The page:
This wine is very special – it is from Jean-Michel Cases owner of the Chateau Lynch Bages in Pauillac who has started a winery in the Languedoc’s La Liviniere, a village at the foot of the Montagne Noire and one of the greatest vineyards in Minevois. I had the pleasure of meeting Jean-Michel a few years back during En Primeur, as well as his son Jean-Charles – two really incredible people. During dinner, Jean-Michel told me about his wife, who had a hand in decorating their luxury hotel in Pauillac — the devotion to quality of this couple is incredible. And this wine, for only $12, is worth far more. It is an equal blend of Syrah and Grenache, a very pretty pink color, with minerality, some floral notes, and a crisp dry finish. It paired very well with the charred razor clams in that it provided bright acidity without overpowering them.
This is insalata di Asticenova scotia lobster with eggplant, fava beans, and brcccoli rabe pesto – delicious! It was paired with Les Vignerons d’Alignan Du Vent Cinquante Cinq Sauvignon Blanc 2012, Pays d’Oc IGP. The wine displayed a lovely aroma of gooseberry with fresh, lively flavors of apricot and white peach, very crisp and refreshing.
Fred Dexheimer said that what motivated the match was the “green” elements of the dish that corresponded with the green notes of the Sauvignon Blanc.
Spaghetti blue crab, lemon, bottarga, and chiles was the next dish … the spice from the chilies and sweetness of the blue crab blended very well with the Gerard Bertrand Reserve Speciale Pinot Noir 2011 Pays d’Oc IGP. This is a more rustic style of Pinot Noir from one of the Languedoc’s most famous producers, as he was a former sports star and owns vines in many different terroirs. Hard to believe this level of quality at $14.99.
Isn’t this a gorgeous looking swordfish? It is accompanied by crushed potatoes, broccoli rab, and salsa verde. The wine was 100% Chardonnay from Domaines Paul Mas, La Forge Estate Chardonnay 20012 Pays d’Oc IGP. The wine’s bright straw color had golden tints, and the flavors were of tropical fruit, hazelnuts, and pineapple. Very rich and mellow with good acidity and a long finish.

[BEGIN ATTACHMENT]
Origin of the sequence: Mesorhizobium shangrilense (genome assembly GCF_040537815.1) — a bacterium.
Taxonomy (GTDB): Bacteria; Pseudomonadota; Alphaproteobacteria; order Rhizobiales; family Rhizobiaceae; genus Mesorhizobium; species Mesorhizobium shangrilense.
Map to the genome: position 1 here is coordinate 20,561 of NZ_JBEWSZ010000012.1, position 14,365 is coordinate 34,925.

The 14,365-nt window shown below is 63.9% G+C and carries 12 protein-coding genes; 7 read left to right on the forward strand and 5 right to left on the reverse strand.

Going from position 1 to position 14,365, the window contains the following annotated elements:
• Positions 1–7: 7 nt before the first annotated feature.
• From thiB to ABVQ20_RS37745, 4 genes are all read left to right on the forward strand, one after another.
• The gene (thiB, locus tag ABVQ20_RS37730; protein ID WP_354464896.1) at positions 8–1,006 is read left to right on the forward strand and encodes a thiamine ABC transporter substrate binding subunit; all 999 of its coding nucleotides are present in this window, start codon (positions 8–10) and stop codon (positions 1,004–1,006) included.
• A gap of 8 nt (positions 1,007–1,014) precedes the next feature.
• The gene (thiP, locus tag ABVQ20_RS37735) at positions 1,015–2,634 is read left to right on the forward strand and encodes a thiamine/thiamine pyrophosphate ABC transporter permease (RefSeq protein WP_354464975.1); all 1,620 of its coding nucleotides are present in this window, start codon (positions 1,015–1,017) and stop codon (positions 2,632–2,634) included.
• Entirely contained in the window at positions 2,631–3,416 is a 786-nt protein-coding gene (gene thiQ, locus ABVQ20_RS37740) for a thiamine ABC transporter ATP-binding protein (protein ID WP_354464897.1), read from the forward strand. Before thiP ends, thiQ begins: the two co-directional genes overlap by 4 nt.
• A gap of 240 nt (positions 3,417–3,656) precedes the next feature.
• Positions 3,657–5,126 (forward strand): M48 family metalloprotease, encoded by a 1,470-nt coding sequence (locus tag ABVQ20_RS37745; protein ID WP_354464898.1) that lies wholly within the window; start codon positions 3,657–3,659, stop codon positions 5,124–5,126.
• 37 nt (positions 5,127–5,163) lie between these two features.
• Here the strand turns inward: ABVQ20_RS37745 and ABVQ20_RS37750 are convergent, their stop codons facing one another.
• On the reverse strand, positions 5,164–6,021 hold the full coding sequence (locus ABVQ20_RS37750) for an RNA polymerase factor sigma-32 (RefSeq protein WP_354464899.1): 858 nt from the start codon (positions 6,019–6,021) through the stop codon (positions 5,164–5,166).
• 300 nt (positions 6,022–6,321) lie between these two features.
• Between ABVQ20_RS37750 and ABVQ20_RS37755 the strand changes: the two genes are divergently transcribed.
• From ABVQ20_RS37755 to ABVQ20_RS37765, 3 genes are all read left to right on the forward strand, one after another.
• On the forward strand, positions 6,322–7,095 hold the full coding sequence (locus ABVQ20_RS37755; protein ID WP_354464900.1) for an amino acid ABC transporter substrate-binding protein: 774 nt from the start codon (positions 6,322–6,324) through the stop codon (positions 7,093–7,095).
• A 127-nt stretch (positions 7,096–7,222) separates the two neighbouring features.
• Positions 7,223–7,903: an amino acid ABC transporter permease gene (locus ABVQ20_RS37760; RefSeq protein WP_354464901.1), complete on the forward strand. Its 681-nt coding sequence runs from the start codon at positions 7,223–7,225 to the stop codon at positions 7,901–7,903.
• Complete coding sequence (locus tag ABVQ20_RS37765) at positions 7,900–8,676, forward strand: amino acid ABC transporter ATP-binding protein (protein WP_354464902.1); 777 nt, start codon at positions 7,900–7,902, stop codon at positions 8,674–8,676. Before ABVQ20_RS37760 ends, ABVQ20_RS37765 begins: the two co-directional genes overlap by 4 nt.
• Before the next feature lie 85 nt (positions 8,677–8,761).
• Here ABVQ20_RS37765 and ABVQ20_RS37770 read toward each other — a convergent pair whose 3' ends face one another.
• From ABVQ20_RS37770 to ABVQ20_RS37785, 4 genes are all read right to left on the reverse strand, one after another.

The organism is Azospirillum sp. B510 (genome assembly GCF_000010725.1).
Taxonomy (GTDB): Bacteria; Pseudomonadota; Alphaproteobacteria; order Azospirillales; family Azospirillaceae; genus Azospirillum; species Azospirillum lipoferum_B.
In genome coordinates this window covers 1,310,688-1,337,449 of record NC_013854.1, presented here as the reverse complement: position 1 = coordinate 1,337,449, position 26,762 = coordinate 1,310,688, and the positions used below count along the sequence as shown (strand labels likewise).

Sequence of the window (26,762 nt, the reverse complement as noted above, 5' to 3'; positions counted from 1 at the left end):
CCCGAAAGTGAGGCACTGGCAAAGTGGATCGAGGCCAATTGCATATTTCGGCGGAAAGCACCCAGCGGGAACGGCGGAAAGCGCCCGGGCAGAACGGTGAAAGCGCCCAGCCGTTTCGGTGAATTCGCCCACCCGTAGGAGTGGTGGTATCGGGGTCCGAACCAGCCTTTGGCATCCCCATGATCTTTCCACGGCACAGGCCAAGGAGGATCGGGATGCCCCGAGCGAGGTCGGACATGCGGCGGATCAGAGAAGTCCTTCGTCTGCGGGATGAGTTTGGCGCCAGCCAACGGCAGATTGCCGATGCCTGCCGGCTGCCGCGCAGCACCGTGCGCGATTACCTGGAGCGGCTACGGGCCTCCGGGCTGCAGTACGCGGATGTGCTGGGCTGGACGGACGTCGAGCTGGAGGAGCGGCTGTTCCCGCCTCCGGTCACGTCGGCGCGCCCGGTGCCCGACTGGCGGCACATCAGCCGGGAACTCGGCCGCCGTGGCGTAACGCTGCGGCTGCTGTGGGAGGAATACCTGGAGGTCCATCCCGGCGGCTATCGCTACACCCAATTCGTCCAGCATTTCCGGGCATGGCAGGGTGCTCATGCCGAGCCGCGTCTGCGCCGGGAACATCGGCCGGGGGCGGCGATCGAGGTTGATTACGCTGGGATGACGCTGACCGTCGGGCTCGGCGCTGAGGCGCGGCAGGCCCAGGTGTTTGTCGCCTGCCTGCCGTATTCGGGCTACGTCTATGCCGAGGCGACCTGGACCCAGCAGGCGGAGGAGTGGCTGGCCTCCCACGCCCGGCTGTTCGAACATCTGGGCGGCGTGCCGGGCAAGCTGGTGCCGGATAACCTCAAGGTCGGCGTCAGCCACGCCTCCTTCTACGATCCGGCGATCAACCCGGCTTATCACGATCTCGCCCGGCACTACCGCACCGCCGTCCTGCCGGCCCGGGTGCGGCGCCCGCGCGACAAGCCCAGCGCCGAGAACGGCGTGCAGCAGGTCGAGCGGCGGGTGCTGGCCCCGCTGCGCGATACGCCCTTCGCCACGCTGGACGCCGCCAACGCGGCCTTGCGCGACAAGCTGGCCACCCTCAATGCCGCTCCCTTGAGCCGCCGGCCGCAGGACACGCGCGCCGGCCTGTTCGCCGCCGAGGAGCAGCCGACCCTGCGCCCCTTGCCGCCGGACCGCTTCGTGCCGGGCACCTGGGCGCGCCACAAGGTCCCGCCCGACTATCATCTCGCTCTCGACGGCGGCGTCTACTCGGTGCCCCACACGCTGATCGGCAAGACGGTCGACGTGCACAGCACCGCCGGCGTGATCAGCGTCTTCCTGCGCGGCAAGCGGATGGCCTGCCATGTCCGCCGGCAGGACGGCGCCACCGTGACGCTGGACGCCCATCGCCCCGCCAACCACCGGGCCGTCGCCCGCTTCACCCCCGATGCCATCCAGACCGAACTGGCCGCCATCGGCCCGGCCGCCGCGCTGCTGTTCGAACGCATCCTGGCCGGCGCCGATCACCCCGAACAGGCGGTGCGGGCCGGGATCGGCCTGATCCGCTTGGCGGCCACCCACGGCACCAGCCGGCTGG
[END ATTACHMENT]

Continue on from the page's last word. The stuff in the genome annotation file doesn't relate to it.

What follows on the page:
In this shot I’m featuring the wine instead of the dish because this bottle is so hot! I wrote a thesis on millennials and wine, and discovered that they really buy on labels. This is one of the best examples I’ve seen! The wine is “O” by Gilles Lovet, Cabernet-Sauvignon/Merlot 2010 Pays d’Oc IGP. It is 70% Cabernet Sauvignon and 30% Merlot, so rich and delcious with a lovely near black color and scented bouquet of mild spices, cloves, and blackberry. It was full bodied with enticing slight roasted coffee notes.
It was paired with Gamba di Pollo pan roasted chicken, hedgehog mushrooms, spaghetti squash, pistachio, fregola, and hen jus. The rich black flavors of the wine really went well with the succulent flavors of the dish.
And what is the end of a meal without fine cheese? The wine served was Mas La Chevaliere Cabernet Sauvignon de la Chevaliere 2011 Pays d’Oc IGP. This wine was very rich and exciting with notes of exotic black fruit and nuts. Hard to find this level of quality in a Cabernet Sauvignon for only $13.99.
This Budino di Ciccolato carmelized white chocolate cremeux was served with rhubarb, jasmine, and tangerine gelato. It was paired with Grange Philippe Vermentino 2011 Pays d’Oc IGP, a white wine with a citrus fruit character complimented by lemon zest and a certain minerality.
The evening was really an interesting way to re-discover the Pays d’Oc IGP wines which I’ve always loved and searched for in my local wine shop. They are always the best values in the store — the quality control in the region is quite strict, and the challenges of working in this gorgeous – yet remote – region are such that only the most dedicated and creative winemakers would risk the desolation of the area to make wine in innovative ways.